"The evidence is clear that effective treatment of homeless people or those at risk requires comprehensive, integrated, and client-centred services, as well as stable and affordable housing," added Libbiter.

When building upgrades are complete, the two-storey former hotel building will provide supportive apartments for 22 homeless people, or those at risk of being homeless.

"There's such a strong need for this project and great community support," said Cynthia Admiraal, president of the Chilliwack and District Real Estate Board.

She noted the broad level of community "buy-in" that it took to make the contact centre idea happen, and said her board was cognizant of it as well.

"This project is an excellent example of organizations from different sectors working toward a common goal and a shared solution," she said, offering congratulations to PCRS and all the partners.

Dr. William McMichael of Pacific Community Resources Society said PCRS was "proud to be part of an evolutionary leap in Chilliwack" that the project represents, "and for that matter the entire province."

The contact centre will be run by Pacific Community Resources Society (PCRS), at 8583 Young Road, with a range of community support services delivered by both PCRS and Fraser Health. Project proponents, and funding partners included the B.C Government and B.C. Housing, as well as City of Chilliwack, PCRS, Fraser Health, the Real Estate Foundation of B.C.

The City of Chilliwack chipped in $500,000 while PCRS will contribute $100,000 in equity toward the project.

The Real Estate Foundation of B.C. has offered $50,000, while Fraser Health will contribute $33,000 in annual operational funding for the residential component and $25,000 annually for three years for operating costs.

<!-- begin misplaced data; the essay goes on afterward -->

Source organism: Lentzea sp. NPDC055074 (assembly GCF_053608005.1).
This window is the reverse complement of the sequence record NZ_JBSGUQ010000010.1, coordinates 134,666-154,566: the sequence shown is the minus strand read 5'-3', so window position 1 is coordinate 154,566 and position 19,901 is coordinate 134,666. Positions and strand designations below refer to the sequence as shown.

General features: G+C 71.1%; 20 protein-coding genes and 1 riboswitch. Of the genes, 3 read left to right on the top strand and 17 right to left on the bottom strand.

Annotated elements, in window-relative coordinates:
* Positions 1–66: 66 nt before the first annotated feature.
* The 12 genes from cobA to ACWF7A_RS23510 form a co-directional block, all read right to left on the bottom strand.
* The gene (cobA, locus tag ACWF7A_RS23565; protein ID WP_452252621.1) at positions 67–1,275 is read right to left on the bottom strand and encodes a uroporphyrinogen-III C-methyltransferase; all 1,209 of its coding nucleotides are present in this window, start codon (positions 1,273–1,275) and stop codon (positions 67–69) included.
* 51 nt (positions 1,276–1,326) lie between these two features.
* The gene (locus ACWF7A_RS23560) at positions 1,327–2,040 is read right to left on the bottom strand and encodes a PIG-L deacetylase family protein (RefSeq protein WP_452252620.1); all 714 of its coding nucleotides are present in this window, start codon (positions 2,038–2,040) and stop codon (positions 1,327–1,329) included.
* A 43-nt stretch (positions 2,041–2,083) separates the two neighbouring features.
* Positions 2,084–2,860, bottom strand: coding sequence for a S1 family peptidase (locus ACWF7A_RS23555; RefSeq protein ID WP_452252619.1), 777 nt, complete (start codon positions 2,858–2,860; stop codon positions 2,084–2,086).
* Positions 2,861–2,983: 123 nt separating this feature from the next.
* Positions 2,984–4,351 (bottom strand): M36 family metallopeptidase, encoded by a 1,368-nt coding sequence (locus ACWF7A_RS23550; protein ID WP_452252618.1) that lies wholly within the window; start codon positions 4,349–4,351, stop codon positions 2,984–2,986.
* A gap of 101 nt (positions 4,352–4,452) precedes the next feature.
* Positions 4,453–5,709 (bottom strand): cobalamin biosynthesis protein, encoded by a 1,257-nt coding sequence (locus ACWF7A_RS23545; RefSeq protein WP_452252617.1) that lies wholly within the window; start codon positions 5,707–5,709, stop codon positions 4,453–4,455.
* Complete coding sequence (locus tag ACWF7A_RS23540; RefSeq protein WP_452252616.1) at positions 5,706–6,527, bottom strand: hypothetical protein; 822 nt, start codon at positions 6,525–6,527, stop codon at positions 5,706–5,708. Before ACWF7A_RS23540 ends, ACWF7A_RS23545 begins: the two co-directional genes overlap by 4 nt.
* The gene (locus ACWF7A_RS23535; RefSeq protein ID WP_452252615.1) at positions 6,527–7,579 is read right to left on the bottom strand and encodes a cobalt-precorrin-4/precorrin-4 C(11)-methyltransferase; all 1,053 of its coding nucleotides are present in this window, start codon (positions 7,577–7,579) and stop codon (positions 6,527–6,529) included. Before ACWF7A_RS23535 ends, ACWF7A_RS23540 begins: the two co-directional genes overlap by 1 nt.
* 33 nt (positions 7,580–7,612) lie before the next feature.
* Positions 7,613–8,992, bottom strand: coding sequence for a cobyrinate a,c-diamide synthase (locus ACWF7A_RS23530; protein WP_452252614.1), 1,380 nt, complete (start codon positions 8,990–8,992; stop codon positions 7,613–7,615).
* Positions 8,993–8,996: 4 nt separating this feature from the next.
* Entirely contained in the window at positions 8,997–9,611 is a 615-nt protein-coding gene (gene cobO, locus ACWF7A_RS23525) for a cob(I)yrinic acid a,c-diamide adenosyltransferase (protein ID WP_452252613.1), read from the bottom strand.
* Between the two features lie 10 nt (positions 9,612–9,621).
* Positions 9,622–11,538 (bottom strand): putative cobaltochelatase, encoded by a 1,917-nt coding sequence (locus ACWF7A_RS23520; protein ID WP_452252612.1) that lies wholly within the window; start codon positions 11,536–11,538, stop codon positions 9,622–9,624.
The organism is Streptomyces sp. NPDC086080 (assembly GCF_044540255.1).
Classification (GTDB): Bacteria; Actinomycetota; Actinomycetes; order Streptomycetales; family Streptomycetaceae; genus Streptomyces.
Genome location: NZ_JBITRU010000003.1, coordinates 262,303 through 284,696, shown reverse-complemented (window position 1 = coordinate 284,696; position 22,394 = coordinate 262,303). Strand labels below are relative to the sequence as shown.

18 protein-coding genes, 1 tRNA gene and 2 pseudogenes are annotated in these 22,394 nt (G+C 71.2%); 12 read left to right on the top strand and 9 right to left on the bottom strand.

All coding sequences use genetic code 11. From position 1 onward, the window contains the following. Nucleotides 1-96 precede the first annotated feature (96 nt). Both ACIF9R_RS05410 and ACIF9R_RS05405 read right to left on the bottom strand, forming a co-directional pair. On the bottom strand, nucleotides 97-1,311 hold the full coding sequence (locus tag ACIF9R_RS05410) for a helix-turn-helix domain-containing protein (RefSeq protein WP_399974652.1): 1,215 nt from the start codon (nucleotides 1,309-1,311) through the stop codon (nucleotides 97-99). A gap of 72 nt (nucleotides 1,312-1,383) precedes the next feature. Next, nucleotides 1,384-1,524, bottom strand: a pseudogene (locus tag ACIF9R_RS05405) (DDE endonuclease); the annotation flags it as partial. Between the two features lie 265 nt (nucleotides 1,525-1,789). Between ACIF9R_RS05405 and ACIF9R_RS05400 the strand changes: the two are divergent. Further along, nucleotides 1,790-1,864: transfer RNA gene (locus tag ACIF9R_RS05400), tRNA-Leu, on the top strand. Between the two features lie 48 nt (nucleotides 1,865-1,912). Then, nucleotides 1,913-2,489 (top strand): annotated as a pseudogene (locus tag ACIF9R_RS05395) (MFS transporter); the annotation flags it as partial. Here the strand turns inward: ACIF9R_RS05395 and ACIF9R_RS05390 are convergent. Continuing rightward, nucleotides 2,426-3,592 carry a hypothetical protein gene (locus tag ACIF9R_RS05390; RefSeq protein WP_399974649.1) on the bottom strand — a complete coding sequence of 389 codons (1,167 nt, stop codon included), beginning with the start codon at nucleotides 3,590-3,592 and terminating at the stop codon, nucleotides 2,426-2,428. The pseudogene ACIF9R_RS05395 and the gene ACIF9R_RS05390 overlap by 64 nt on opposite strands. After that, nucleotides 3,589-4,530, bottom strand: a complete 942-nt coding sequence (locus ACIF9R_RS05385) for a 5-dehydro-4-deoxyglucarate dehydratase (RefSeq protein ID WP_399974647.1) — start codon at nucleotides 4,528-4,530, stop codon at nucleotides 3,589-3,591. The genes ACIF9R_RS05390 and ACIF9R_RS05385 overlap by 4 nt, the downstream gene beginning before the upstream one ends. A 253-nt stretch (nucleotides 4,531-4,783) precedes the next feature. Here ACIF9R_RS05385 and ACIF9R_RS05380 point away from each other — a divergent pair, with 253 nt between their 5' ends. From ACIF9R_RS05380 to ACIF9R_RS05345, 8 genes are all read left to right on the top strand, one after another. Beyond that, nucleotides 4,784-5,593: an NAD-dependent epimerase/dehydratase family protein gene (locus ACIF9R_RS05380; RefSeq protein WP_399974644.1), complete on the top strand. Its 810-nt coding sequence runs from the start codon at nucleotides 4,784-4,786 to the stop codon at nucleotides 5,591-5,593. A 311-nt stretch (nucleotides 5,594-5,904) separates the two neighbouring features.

Fraser Health also will make significant contributions through primary-care, mental-health and substance-use services provided on-site.

Renovations in the next few months on the old motel building will include life and safety upgrades to the existing structure and the addition of small kitchens to create self-contained studio units.

jfeinberg@theprogress.com

Twitter.com/chwkjourno

We encourage an open exchange of ideas on this story's topic, but we ask you to follow our guidelines for respecting community standards. Personal attacks, inappropriate language, and off-topic comments may be removed, and comment privileges revoked, per our Terms of Use. Please see our FAQ if you have questions or concerns about using Facebook to comment.

You might like ...

Chilliwack keeps its competitive edge
 
Native art stolen in break-in
 
B.C. lawyers vote to overturn Christian law school recognition
Harper cancels Malala citizenship ceremony
 
Richmond records jump in advance voting
 
Christmas food drives take bite out of hunger
Election 2014: Surrey councillor candidates take on questions
 
Surrey remembers
 
Developments made in 2013 South Surrey homicide

Community Events, October 2014

Add an Event

Read the latest eEdition

Browse the print edition page by page, including stories and ads.

Oct 29 edition online now. Browse the archives.